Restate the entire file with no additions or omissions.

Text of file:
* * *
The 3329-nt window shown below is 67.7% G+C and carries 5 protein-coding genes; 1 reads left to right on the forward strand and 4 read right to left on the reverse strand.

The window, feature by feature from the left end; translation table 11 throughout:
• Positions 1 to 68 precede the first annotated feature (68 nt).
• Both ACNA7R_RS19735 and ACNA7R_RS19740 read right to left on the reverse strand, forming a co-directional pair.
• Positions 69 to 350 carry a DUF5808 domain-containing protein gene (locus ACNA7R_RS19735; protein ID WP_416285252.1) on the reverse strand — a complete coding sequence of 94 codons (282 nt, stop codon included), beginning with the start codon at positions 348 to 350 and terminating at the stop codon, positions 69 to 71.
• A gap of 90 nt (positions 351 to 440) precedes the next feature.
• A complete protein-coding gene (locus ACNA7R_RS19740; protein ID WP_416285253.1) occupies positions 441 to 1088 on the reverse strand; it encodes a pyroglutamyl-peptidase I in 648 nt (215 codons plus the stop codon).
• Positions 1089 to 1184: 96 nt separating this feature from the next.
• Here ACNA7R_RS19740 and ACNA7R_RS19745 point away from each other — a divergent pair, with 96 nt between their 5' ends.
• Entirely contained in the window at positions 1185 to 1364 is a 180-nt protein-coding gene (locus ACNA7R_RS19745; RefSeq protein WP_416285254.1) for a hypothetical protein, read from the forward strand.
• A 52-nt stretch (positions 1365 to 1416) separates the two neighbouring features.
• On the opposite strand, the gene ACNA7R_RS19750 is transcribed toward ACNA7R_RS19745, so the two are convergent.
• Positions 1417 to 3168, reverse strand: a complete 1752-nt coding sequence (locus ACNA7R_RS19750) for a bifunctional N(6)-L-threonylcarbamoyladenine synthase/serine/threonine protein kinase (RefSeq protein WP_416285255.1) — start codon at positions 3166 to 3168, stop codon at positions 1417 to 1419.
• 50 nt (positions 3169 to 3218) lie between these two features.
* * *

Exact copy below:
The 3329-nt window shown below is 67.7% G+C and carries 5 protein-coding genes; 1 reads left to right on the forward strand and 4 read right to left on the reverse strand.

The window, feature by feature from the left end; translation table 11 throughout:
• Positions 1 to 68 precede the first annotated feature (68 nt).
• Both ACNA7R_RS19735 and ACNA7R_RS19740 read right to left on the reverse strand, forming a co-directional pair.
• Positions 69 to 350 carry a DUF5808 domain-containing protein gene (locus ACNA7R_RS19735; protein ID WP_416285252.1) on the reverse strand — a complete coding sequence of 94 codons (282 nt, stop codon included), beginning with the start codon at positions 348 to 350 and terminating at the stop codon, positions 69 to 71.
• A gap of 90 nt (positions 351 to 440) precedes the next feature.
• A complete protein-coding gene (locus ACNA7R_RS19740; protein ID WP_416285253.1) occupies positions 441 to 1088 on the reverse strand; it encodes a pyroglutamyl-peptidase I in 648 nt (215 codons plus the stop codon).
• Positions 1089 to 1184: 96 nt separating this feature from the next.
• Here ACNA7R_RS19740 and ACNA7R_RS19745 point away from each other — a divergent pair, with 96 nt between their 5' ends.
• Entirely contained in the window at positions 1185 to 1364 is a 180-nt protein-coding gene (locus ACNA7R_RS19745; RefSeq protein WP_416285254.1) for a hypothetical protein, read from the forward strand.
• A 52-nt stretch (positions 1365 to 1416) separates the two neighbouring features.
• On the opposite strand, the gene ACNA7R_RS19750 is transcribed toward ACNA7R_RS19745, so the two are convergent.
• Positions 1417 to 3168, reverse strand: a complete 1752-nt coding sequence (locus ACNA7R_RS19750) for a bifunctional N(6)-L-threonylcarbamoyladenine synthase/serine/threonine protein kinase (RefSeq protein WP_416285255.1) — start codon at positions 3166 to 3168, stop codon at positions 1417 to 1419.
• 50 nt (positions 3169 to 3218) lie between these two features.